Darth Vader 21 Full CoverFresh off her break from the Rebellion prison of Sunspot in the “Rebel Jail” arc of the mainline Star Wars series, where she got to kick ass with Leia and Sana Starros as well as reveal she was probably in a relationship with Sana back in the day, Aphra’s taking hiding from Vader much like anyone would: drinking heavily to obscure the dread of looking over her shoulder everyday. Her worst fears literally come to life however as Triple-Zero and Beetee descend upon the village she’s in and lay waste to it so, as Triple-Zero so hilariously puts it, “Eliminating witnesses. Master Vader was very specific about making sure you hadn’t spread word to anyone else. Who knows what you could have said in one of your drunken binges, Master?” It’s been a while since we’ve seen the droids paired off with Aphra again and damn, how I’ve missed it. Aphra’s ability to think swiftly in any situation, even throwing in quips when possible, paired against the dark, demented humor of the droids is comedy gold. And while Aphra stays her execution here by surrendering once she learns one of Vader’s orders was to bring her in alive if she didn’t resist, knowing she’ll be in the belly of the beast (while Vader is literally in one) doesn’t make me feel any better about her chances of survival. But living one more day for Aphra might be just enough time she needs to think of a way out, or a way to get Vader to allow her to leave, and I seriously hope the next issue doesn’t avoid her completely while she waits on the Devastator for Vader’s return. I can only imagine she’ll be using that time to her advantage, coming up with various contingencies for whatever comes her way. But, if one recalls her pledge and wish for Vader to take her life when he needed to once she got in the way of him winning (as seen in issue #4), she might be coming willingly to let Vader fulfill that wish, hence her heavy drinking. Let’s hope Vader has other plans for her and she realizes she’s not in his way of winning, thus attempting to fight for her life more.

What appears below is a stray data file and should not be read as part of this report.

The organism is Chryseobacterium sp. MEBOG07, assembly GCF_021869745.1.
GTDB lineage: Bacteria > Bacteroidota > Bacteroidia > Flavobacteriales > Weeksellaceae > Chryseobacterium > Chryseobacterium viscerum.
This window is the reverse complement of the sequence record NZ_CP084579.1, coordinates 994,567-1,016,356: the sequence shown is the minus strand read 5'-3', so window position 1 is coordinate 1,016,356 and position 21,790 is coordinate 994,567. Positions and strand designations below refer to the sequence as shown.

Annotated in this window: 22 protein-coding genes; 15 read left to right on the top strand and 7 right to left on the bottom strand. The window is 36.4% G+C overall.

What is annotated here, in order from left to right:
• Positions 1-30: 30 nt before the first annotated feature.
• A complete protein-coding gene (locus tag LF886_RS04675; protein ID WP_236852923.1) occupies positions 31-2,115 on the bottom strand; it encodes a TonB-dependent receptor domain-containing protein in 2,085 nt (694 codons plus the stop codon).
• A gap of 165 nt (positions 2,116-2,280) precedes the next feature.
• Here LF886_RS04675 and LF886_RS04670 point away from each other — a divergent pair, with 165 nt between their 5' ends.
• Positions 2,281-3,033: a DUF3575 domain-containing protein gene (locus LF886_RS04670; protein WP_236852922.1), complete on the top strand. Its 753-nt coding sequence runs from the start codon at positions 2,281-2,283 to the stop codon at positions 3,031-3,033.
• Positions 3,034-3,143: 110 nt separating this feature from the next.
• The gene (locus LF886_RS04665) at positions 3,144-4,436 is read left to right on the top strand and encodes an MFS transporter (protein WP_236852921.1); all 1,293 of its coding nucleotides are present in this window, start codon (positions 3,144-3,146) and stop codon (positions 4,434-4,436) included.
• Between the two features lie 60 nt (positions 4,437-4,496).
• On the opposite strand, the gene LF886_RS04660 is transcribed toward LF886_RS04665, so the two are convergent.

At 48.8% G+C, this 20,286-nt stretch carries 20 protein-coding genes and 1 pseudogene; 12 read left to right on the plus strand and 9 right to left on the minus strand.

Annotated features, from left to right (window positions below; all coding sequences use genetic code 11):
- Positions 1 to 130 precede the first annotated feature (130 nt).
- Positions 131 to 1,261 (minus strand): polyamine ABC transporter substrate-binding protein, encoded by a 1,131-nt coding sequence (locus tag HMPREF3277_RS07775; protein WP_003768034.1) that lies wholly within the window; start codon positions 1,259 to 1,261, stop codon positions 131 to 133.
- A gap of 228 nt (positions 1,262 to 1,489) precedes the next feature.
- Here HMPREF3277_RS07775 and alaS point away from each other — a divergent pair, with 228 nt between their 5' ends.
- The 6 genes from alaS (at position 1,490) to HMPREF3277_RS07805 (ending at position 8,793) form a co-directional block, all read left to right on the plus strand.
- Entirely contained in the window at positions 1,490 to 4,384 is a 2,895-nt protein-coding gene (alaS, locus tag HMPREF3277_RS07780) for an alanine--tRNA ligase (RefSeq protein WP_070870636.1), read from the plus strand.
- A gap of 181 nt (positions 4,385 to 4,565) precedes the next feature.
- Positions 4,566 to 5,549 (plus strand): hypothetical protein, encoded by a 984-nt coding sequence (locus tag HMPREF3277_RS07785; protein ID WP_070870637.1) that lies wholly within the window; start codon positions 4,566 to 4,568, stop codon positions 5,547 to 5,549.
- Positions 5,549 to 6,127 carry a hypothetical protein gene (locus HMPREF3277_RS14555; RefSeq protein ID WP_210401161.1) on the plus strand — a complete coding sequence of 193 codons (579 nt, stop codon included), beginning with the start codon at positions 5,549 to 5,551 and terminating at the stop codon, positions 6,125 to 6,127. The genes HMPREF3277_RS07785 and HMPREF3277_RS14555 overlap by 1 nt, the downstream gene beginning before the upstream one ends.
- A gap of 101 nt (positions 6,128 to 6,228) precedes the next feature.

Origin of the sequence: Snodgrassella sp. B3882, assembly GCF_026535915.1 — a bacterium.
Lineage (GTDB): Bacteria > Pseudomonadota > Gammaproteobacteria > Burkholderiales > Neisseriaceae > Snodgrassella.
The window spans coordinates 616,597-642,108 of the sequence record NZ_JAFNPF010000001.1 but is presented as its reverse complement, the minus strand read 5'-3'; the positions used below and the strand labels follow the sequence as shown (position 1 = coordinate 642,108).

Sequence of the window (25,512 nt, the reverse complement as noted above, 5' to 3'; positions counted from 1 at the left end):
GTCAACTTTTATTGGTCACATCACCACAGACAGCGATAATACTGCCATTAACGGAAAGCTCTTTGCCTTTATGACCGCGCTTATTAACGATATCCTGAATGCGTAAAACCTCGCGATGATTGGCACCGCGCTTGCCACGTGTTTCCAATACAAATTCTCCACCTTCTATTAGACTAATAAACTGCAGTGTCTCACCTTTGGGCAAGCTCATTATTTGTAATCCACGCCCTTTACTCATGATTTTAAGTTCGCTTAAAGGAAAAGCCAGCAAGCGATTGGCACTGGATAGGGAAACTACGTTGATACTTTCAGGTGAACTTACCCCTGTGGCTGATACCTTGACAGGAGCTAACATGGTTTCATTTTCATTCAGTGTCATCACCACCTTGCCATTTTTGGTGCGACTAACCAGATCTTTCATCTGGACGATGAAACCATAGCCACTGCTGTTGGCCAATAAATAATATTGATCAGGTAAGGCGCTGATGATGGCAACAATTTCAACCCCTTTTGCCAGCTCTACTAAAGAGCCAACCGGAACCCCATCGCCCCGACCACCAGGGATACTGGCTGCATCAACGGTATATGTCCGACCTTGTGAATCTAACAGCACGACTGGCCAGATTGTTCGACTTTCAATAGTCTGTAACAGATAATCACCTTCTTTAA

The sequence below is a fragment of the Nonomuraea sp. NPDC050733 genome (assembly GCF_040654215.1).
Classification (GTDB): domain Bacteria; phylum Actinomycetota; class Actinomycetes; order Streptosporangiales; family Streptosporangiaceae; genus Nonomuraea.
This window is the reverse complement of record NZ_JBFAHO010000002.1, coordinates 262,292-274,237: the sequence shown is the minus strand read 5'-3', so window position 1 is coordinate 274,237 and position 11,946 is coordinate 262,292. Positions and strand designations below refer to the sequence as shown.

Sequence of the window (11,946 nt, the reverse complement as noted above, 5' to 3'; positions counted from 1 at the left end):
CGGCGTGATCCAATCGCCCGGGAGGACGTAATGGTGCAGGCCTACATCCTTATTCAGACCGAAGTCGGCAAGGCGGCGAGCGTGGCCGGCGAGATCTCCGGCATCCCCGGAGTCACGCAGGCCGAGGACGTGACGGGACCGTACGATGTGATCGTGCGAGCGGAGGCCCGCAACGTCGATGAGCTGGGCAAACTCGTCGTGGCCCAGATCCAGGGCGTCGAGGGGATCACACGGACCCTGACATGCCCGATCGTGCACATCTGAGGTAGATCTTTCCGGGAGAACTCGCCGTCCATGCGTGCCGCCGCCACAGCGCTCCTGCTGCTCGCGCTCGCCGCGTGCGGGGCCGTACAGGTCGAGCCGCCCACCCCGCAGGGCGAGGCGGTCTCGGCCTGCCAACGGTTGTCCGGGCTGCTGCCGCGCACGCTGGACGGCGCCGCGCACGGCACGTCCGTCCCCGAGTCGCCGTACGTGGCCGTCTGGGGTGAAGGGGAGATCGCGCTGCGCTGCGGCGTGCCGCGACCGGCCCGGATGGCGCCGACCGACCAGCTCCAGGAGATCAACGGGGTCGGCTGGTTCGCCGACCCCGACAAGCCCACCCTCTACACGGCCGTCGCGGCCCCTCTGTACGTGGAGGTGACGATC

Speaking of things cropping up from older issues, #21 ends with Vader coming face-to-face with a cyberanimate Rancor (unleashed by Tulon Voidgazer to experiment against Vader), which basically means its been intelligently augmented by science. We meet the first cyberanimate adversary Vader faces in issues #5/#6, which was a Trandoshan he quickly dispatches of, and it’s in #6 Cylo boastfully tells Palpatine he has the ability to bring the cyberanimate system to a Rancor; I love how what felt like a throwaway line of dialogue from an issue written nearly a year ago actually came to reality! I really look forward to seeing what else they’ll call back to in these final issues.